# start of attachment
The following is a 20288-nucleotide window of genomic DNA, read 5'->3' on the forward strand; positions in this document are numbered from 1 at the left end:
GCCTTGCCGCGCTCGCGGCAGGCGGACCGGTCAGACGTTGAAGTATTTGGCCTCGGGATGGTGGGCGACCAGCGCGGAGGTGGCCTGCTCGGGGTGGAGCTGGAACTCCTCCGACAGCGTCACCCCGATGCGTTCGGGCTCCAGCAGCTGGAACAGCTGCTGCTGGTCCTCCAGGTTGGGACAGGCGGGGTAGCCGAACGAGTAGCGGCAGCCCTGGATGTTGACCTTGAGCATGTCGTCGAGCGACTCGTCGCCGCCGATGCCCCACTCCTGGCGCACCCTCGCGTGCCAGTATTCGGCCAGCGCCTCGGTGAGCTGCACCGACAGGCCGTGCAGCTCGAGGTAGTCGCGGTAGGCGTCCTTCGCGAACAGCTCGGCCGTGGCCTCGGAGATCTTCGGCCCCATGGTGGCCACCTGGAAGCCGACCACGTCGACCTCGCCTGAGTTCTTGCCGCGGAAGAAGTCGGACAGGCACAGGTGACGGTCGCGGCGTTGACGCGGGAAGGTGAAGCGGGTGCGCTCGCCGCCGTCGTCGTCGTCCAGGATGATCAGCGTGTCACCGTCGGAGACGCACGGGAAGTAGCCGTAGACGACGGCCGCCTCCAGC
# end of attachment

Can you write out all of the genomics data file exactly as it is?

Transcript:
The following is a 20288-nucleotide window of genomic DNA, read 5'->3' on the forward strand; positions in this document are numbered from 1 at the left end:
GCCTTGCCGCGCTCGCGGCAGGCGGACCGGTCAGACGTTGAAGTATTTGGCCTCGGGATGGTGGGCGACCAGCGCGGAGGTGGCCTGCTCGGGGTGGAGCTGGAACTCCTCCGACAGCGTCACCCCGATGCGTTCGGGCTCCAGCAGCTGGAACAGCTGCTGCTGGTCCTCCAGGTTGGGACAGGCGGGGTAGCCGAACGAGTAGCGGCAGCCCTGGATGTTGACCTTGAGCATGTCGTCGAGCGACTCGTCGCCGCCGATGCCCCACTCCTGGCGCACCCTCGCGTGCCAGTATTCGGCCAGCGCCTCGGTGAGCTGCACCGACAGGCCGTGCAGCTCGAGGTAGTCGCGGTAGGCGTCCTTCGCGAACAGCTCGGCCGTGGCCTCGGAGATCTTCGGCCCCATGGTGGCCACCTGGAAGCCGACCACGTCGACCTCGCCTGAGTTCTTGCCGCGGAAGAAGTCGGACAGGCACAGGTGACGGTCGCGGCGTTGACGCGGGAAGGTGAAGCGGGTGCGCTCGCCGCCGTCGTCGTCGTCCAGGATGATCAGCGTGTCACCGTCGGAGACGCACGGGAAGTAGCCGTAGACGACGGCCGCCTCCAGC